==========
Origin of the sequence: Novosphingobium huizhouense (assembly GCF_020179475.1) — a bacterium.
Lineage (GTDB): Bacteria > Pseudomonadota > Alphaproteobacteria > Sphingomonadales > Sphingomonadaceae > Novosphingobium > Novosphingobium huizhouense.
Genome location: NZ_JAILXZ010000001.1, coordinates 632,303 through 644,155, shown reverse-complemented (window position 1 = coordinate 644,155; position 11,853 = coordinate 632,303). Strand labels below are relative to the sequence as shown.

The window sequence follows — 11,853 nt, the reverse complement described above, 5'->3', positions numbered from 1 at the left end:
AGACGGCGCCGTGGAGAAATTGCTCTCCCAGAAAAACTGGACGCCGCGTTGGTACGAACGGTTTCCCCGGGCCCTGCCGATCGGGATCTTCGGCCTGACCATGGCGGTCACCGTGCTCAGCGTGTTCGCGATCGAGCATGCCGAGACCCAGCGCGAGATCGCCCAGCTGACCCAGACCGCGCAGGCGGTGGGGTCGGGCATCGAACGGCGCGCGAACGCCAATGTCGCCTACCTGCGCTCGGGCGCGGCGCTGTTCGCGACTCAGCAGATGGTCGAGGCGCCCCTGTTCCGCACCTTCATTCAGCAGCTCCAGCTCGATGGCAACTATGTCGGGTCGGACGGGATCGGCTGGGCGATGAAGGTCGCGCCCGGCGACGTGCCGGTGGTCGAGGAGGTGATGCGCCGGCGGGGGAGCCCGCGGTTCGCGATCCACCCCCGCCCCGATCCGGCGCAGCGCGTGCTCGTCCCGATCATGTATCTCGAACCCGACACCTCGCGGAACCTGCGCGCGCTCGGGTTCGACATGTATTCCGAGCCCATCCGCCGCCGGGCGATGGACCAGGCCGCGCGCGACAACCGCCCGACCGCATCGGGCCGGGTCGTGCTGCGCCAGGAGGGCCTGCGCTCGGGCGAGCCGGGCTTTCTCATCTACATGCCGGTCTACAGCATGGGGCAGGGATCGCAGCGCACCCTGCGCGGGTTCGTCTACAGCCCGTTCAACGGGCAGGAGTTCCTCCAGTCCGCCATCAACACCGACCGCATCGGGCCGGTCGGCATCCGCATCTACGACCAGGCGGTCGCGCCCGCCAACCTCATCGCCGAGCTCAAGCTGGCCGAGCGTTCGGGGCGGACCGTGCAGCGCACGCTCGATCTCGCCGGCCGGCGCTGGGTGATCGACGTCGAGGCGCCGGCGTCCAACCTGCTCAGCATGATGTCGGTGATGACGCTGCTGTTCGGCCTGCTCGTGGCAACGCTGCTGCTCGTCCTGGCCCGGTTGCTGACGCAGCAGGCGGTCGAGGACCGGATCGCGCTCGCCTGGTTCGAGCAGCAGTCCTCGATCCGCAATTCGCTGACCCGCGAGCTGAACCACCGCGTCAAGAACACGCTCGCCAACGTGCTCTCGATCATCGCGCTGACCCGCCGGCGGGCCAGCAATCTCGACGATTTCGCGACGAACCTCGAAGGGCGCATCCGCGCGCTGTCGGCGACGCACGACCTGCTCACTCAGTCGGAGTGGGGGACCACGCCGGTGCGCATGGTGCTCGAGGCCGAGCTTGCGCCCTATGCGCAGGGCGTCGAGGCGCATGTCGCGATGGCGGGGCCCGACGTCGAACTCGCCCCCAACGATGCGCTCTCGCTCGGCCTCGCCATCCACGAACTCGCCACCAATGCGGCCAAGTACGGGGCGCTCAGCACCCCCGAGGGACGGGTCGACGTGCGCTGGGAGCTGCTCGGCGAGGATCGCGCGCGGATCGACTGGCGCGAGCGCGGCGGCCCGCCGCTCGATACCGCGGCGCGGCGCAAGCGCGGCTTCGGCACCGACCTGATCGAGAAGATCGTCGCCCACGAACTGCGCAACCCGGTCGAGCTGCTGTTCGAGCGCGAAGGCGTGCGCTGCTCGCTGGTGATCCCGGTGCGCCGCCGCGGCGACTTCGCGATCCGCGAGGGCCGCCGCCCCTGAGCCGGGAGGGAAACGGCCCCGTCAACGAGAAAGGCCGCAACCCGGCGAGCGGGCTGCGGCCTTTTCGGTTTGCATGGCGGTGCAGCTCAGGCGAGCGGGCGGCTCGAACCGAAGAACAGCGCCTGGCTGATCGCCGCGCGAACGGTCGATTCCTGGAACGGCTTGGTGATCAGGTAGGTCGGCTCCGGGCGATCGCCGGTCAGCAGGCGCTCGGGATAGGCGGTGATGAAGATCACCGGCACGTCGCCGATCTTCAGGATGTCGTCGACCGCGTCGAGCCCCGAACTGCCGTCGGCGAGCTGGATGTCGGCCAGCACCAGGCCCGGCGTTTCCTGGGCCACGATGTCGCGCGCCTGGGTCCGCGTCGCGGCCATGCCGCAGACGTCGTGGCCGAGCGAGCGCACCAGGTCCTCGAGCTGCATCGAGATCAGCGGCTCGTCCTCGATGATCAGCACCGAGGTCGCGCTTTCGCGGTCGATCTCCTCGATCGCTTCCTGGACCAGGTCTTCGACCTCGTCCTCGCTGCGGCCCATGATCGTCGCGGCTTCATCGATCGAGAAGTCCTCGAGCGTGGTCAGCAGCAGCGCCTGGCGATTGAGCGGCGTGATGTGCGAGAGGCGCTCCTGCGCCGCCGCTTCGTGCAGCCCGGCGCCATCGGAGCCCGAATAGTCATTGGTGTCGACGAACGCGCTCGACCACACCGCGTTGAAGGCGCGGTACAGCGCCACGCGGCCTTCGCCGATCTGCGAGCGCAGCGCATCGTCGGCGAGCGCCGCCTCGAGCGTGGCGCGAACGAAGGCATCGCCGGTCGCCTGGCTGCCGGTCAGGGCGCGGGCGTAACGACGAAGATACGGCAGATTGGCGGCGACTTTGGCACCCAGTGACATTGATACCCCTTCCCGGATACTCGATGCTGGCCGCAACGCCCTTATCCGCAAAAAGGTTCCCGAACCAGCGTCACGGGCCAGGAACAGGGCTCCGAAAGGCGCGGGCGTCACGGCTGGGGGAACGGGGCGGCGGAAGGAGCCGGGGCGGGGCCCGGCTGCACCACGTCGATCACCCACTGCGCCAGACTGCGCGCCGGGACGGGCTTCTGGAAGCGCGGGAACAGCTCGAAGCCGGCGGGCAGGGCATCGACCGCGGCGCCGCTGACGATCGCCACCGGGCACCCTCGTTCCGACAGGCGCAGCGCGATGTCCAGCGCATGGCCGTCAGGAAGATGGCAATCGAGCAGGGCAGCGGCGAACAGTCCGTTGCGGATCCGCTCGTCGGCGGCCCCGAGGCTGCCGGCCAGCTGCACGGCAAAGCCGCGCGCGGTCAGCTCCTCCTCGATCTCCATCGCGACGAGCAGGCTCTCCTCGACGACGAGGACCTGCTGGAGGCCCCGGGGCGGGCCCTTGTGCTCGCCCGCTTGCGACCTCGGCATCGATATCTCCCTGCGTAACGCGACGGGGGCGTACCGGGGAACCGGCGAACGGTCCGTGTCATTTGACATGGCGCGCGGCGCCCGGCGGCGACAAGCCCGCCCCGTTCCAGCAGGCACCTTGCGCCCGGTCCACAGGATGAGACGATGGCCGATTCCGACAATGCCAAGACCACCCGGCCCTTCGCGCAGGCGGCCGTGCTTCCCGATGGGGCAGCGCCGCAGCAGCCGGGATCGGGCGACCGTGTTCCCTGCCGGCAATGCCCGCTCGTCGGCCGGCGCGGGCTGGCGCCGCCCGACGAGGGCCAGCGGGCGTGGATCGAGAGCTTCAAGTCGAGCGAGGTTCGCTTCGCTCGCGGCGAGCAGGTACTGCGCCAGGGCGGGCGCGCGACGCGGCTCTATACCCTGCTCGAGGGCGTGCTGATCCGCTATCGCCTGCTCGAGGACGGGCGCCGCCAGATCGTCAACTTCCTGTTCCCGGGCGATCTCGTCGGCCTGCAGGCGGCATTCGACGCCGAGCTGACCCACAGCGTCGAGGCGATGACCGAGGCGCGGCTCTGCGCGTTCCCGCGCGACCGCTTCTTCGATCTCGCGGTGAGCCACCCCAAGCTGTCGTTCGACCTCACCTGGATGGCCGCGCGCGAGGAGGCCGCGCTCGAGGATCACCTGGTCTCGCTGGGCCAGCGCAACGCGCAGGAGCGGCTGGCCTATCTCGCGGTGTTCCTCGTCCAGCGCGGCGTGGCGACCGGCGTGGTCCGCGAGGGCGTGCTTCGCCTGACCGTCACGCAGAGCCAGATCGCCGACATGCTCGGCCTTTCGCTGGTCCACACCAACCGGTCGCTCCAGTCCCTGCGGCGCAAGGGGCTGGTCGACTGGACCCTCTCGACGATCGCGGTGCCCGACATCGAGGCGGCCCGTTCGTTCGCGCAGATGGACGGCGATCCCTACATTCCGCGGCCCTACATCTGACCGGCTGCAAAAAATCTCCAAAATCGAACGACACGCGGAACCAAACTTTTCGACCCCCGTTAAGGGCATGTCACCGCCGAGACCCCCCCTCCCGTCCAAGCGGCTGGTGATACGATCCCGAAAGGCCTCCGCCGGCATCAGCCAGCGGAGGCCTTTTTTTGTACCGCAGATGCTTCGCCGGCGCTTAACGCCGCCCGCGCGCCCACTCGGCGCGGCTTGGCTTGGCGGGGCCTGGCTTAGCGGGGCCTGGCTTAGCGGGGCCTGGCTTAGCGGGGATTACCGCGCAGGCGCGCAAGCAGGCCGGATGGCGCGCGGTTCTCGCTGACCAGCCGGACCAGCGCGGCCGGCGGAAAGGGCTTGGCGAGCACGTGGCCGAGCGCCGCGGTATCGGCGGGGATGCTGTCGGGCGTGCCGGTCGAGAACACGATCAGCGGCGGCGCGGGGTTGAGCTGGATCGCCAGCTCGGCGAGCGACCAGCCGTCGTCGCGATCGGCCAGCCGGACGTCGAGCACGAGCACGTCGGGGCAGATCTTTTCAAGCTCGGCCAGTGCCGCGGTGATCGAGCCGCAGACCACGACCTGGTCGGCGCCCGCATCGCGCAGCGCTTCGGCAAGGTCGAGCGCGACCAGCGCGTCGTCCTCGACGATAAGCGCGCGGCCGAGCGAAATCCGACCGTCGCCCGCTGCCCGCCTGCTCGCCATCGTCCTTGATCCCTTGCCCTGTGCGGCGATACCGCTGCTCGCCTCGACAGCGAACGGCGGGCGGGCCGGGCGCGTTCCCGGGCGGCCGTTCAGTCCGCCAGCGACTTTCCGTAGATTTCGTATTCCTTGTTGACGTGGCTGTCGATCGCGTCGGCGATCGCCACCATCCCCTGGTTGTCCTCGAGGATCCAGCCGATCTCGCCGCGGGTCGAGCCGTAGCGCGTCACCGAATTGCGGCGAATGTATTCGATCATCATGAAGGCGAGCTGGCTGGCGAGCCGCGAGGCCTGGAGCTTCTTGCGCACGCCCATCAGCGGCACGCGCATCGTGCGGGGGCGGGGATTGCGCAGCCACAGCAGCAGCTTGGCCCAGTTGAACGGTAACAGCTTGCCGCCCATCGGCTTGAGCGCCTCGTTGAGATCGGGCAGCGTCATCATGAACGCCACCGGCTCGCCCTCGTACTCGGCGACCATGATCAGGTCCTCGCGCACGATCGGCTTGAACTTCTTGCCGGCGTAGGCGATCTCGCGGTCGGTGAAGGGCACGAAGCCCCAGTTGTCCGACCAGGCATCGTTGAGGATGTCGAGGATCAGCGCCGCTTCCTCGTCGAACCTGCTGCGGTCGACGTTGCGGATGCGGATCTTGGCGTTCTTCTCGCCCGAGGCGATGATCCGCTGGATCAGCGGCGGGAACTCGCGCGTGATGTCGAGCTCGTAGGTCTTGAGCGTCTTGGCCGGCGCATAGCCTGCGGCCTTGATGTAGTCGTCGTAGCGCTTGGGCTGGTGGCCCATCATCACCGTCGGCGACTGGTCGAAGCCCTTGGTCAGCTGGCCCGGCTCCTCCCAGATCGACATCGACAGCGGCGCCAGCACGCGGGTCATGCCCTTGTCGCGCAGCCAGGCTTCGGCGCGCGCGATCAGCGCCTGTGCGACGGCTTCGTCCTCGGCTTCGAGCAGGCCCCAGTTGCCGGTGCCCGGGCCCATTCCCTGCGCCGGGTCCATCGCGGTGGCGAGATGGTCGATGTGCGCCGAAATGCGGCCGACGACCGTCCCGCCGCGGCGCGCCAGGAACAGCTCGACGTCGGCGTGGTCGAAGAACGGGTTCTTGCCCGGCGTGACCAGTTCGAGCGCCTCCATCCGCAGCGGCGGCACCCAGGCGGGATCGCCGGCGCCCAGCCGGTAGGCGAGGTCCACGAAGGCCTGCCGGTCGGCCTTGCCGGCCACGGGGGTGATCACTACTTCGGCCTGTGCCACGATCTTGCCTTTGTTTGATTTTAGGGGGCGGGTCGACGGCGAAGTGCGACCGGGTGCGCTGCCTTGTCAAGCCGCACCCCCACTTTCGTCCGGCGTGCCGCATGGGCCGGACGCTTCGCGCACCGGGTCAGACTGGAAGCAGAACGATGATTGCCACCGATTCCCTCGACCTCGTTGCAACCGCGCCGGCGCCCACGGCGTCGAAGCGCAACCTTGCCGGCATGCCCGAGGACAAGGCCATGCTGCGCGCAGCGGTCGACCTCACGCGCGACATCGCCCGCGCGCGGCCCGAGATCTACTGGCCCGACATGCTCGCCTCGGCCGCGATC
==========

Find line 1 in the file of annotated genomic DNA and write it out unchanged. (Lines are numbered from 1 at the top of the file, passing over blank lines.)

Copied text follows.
Origin of the sequence: Novosphingobium huizhouense (assembly GCF_020179475.1) — a bacterium.